That said, if you’re wanting to give melatonin a try because your sleep problems are getting worse, we suggest talking to your care provider about your sleep struggles before purchasing any OTC supplement, melatonin or otherwise. Your doctor knows your health best, and they will be equipped with the context of your medical history to help investigate why you aren’t sleeping as well as you could be .
Alternatives to Melatonin: Tips To Consider
Before you reach for any kind of supplement or medication to send you to Dreamland, there are a number of non-pharmaceutical things you can do to support better sleep. Here are a few tips!
Tip #1: Get Comfy-Cozy
Invest in a pregnancy pillow if you haven’t already — you don’t have to wait until the third trimester to get support for your baby bump! If a pregnancy pillow isn’t available, have your S.O. gather cushions from around the house until there are enough to form a U around your body, basically supporting you from all sides (which is exactly what a pregnancy pillow does!).
Pregnancy pillows help to support your belly, pelvis, backside, neck, and any other part of your body that needs a little extra support to help align your spine and give your body the ability to actually relax and decompress.
We also suggest keeping your sleeping space at a cool 60 to 67 degrees Fahrenheit to help give you the best chance of a good night’s rest — it’s the scientifically backed temperature proven to give you the best sleep!
Tip #2: Start a Snoozy Bedtime Routine
Just as babies benefit from a solid bedtime routine once they’re born, a bedtime routine can pave your way to a more peaceful snooze. In fact, experts say a good routine is essential for both kiddos and adults alike to get a good night’s sleep.
A bedtime routine doesn’t have to be anything extravagant — it can be as simple as washing your face, brushing your teeth, and hitting the hay at the same time each night. Of course, you can add more elements to suit your preference; just remember, consistency is key!
Here are some snoozy activities that you may want to include in your routine:
- Take a warm, calming bath with an organic bath bomb
- Listen to relaxing music
- Spend a few minutes journaling
- Meditate (which is one of the best tools to support women’s mental health during and after pregnancy)
Before hopping into bed, we recommend spritzing your pillow with our 8 Sheep Organics’ “Unwind” Pillow Mist, too — this dreamy formula is infused with organic bergamot, lavender, chamomile, and vanilla essential oils to help calm an over-active mind and ease feelings of tension in your body. What’s not to love?
Tip #3: Avoid Blue Light
Believe it or not, watching TV right before bed can cause problems when it comes to getting a solid night’s rest. The blue light from the screen is notoriously known to disrupt the body’s natural sleep cycle. But it’s not just your television screen that can throw a wrench in your sleep quality — smartphones, tablets, computers, and laptops emit blue light, too.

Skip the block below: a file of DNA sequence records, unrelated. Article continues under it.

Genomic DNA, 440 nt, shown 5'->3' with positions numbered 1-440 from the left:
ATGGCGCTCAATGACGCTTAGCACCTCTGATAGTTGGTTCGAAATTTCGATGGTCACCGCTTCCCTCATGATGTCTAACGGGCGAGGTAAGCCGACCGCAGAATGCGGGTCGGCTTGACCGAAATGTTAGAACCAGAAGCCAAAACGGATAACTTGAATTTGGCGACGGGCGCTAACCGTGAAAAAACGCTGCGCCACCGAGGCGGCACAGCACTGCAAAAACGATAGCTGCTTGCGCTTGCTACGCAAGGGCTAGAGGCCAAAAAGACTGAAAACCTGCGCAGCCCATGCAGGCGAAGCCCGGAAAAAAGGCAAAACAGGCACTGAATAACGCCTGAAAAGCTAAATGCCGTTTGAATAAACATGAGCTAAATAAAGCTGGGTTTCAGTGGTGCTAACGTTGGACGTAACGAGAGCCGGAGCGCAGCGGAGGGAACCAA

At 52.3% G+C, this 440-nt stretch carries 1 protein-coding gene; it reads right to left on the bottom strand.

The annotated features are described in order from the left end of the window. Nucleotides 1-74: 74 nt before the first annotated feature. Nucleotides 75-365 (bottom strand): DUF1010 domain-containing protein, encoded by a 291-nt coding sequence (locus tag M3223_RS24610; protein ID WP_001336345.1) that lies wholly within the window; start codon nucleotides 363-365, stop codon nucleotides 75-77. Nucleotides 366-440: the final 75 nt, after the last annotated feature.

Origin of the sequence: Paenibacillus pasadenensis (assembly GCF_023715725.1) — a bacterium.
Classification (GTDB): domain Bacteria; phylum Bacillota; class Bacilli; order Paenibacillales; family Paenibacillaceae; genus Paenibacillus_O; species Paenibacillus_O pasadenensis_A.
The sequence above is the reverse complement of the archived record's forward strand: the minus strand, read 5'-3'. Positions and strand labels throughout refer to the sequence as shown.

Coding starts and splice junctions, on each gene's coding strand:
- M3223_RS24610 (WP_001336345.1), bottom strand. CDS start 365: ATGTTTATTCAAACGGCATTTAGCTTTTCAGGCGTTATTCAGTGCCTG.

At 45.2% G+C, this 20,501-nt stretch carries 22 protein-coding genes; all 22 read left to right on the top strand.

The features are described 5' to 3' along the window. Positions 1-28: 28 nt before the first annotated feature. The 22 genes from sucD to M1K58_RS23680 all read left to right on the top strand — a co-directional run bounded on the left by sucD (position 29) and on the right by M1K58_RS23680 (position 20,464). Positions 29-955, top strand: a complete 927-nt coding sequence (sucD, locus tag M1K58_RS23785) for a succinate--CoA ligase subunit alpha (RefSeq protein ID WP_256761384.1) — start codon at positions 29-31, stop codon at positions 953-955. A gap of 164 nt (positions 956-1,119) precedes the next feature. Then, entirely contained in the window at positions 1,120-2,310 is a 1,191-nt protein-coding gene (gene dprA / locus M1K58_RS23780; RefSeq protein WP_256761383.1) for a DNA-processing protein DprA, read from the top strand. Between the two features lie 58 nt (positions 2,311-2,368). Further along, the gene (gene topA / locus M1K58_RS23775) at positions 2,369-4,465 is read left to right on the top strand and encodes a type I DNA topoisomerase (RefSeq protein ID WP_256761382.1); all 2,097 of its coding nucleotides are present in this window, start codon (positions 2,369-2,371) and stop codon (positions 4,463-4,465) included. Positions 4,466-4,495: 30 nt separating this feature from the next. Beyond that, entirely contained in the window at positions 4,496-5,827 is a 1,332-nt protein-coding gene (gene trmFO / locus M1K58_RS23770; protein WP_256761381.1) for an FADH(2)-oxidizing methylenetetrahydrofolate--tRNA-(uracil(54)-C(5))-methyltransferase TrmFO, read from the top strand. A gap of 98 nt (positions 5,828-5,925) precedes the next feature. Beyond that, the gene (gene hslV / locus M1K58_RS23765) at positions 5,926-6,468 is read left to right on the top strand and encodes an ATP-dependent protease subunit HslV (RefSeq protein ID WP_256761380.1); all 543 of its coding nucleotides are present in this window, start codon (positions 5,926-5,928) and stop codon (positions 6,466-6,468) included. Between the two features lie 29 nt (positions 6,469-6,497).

Because of this, experts suggest turning off all digital devices (yes, this includes your phone) about 30 minutes to an hour before it’s time to sleep.
A Final Word
So, is melatonin safe during pregnancy?
In short, no one seems to know for sure, but because of that, it’s not recommended, especially since melatonin should be used short-term anyway, not weeks or months on end.
Melatonin is considered a dietary supplement, meaning it’s not regulated by the FDA like a prescription or OTC drug would be. So, as a result, predicting its effects can be tricky.
That said, if you’re interested in giving melatonin a try because your sleep troubles are getting worse, we highly recommend talking to your primary care provider or OB/GYN — they can help rule out that you don’t actually have a sleep disorder, as well as helping you find a longer-term solution specific to what you’re experiencing.
Not being able to sleep while pregnant isn’t fun by any means, but the good news is that there are many tried-and-tested strategies you can try that won’t jeopardize the health of your little one.
So take a deep breath — you’re doing great!
Melatonin: What You Need To Know | NCCIH.
Statistics From the National Health Interview Survey | NCCIH
Associations of Early Pregnancy Sleep Duration with Trimester-Specific Blood Pressures and Hypertensive Disorders in Pregnancy | Academic Group
Pregnancy & Sleep: Tips, Sleep Positions, & Issues | Sleep Foundation
Melatonin During Pregnancy | Sleep Foundation
The Best Temperature for Sleep: Advice & Tips | Sleep Foundation